My definition of “specification” is rather simple: it’s a
Just like any other promise—you’d better be sincere when you
make it and able to keep it. Failure to keep a promise brings disappointment.
Frequent failure leads to distrust. And consciously breaking a promise is
nothing less than deceitful.
Just as in our personal lives, the pharma industry makes a
promise to its healthcare professionals and patients every time it establishes
a product specification.
Whether it is a raw material or component from a supplier,
in-process material, or final product, a specification is your promise to
provide a product that possesses the attributes known to make it work.
Anything outside of the specification range is either
unknown because it has not been studied, or known to have some probability of a
negative effect. Neither is acceptable.
The same could be said for process control ranges. Although
they are applied to the manufacturing process and facilities, they nonetheless
are “promises” based on a scientific field of study with respect to product
Thus it seems to be particularly egregious when
specifications and process controls are capriciously established or changed.
Take for example
River’s Edge. The Warning
Letter1 stated that Lidocaine HCL 3%/ Hydrocortisone 0.5% lots were
released and distributed even though they failed the initial release and
stability viscosity testing at 3, 6 and 9-month time points. The firm responded
by revising the specification range.
Additionally, after failing to investigate over 30
complaints of discoloration of Hydroquinone 4% Cream, River’s Edge responded
that it would address the issue by revising the labeling to describe the cream
as “tan to slight brown on storage.”
Another example is Gilead.
The Warning Letter2 stated that their aseptic processing room was
not adequately constructed to meet design specifications. The room, in which
partially-opened sterile drug is transported, failed to meet ISO design
criteria. The firm responded by reclassifying the room to a lower
FDA was not amused in either case.
Quality Assurance is responsible for being the guardian of
specifications and making sure that systems are in place and followed for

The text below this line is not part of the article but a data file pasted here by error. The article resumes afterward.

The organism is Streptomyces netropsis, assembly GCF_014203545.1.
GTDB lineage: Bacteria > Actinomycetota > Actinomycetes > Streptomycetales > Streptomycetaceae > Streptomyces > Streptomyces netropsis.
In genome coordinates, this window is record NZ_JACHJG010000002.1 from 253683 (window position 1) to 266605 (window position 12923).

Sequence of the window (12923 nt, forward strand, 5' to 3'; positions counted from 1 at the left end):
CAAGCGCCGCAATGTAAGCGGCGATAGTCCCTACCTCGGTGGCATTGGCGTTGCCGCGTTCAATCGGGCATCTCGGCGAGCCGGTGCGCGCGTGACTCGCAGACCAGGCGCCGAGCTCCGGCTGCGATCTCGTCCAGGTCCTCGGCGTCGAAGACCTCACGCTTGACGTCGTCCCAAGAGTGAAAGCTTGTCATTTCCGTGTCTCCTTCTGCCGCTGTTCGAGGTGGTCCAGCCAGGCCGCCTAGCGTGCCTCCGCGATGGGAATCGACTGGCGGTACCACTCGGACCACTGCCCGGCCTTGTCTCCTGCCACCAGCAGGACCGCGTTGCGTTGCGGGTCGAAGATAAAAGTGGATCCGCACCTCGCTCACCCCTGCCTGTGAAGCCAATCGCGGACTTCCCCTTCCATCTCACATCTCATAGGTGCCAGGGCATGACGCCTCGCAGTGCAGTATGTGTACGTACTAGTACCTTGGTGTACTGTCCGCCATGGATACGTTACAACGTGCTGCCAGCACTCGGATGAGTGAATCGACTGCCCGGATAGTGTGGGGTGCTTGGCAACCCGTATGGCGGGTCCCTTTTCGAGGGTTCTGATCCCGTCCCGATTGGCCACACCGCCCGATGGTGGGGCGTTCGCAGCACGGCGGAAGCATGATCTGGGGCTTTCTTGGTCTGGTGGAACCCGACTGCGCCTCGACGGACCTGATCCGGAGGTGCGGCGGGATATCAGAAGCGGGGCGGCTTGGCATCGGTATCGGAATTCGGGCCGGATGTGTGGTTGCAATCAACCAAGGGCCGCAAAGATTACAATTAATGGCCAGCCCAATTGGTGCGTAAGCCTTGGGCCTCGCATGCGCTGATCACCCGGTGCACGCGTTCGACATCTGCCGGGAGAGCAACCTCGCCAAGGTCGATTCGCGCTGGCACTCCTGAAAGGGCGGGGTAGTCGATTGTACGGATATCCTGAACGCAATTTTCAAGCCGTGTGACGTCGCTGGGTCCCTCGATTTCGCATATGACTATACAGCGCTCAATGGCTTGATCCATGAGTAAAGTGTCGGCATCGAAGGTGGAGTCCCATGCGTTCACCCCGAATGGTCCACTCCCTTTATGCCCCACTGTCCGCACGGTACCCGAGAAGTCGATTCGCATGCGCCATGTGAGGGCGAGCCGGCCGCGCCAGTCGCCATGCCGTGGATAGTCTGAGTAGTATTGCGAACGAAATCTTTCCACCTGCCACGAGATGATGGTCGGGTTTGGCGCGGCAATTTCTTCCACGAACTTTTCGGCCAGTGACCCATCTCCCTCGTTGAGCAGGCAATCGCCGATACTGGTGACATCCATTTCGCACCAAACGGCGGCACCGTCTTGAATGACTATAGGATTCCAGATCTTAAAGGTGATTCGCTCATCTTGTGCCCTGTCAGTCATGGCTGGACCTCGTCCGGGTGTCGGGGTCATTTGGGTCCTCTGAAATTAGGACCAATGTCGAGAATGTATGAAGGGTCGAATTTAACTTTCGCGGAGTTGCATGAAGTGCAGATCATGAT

developing and changing specifications.
It is a system based on statistical analysis of experimental
studies, which is part of the process and product knowledge base. You know—the
institutional knowledge of the scientific and technical aspects of what you
make, how to make it and why your specifications are what they are.
I am aware of some shoddy specification-setting practices,
like—taking the highest and lowest values on record, plus or minus your shoe
size—just to file the NDA quickly to beat the competition.
But this always causes problems. Manufacturing processes are
not efficient and varied product attribute results are obtained. It all adds to
a high nonconformance rate and adds cost to the operation.
So a specification is not only a promise, but established
properly you get something in return. It’s the “sweet spot” for economical
1 River’s Edge Pharmaceuticals, LLC, Warning
Letter 10-ATL-05, May 20, 2010.
2 Gilead Sciences?,
Warning Letter 44-10, September 21, 2010.
About The QA Pharm:
“I am an observer of the pharmaceutical industry from inside and out
with over 30 years experience from the lab bench to the management board. If
you have a passion for the value and the direct relationship that quality
assurance and current Good Manufacturing Practices have to your patients and
your business, you will find a kindred spirit here.” For more insight from
The QA Pharm visit his blog here.
Pharmaceutical Processing has been given permission to
reprint The QA Pharm’s blogs as long as his identity remains a secret.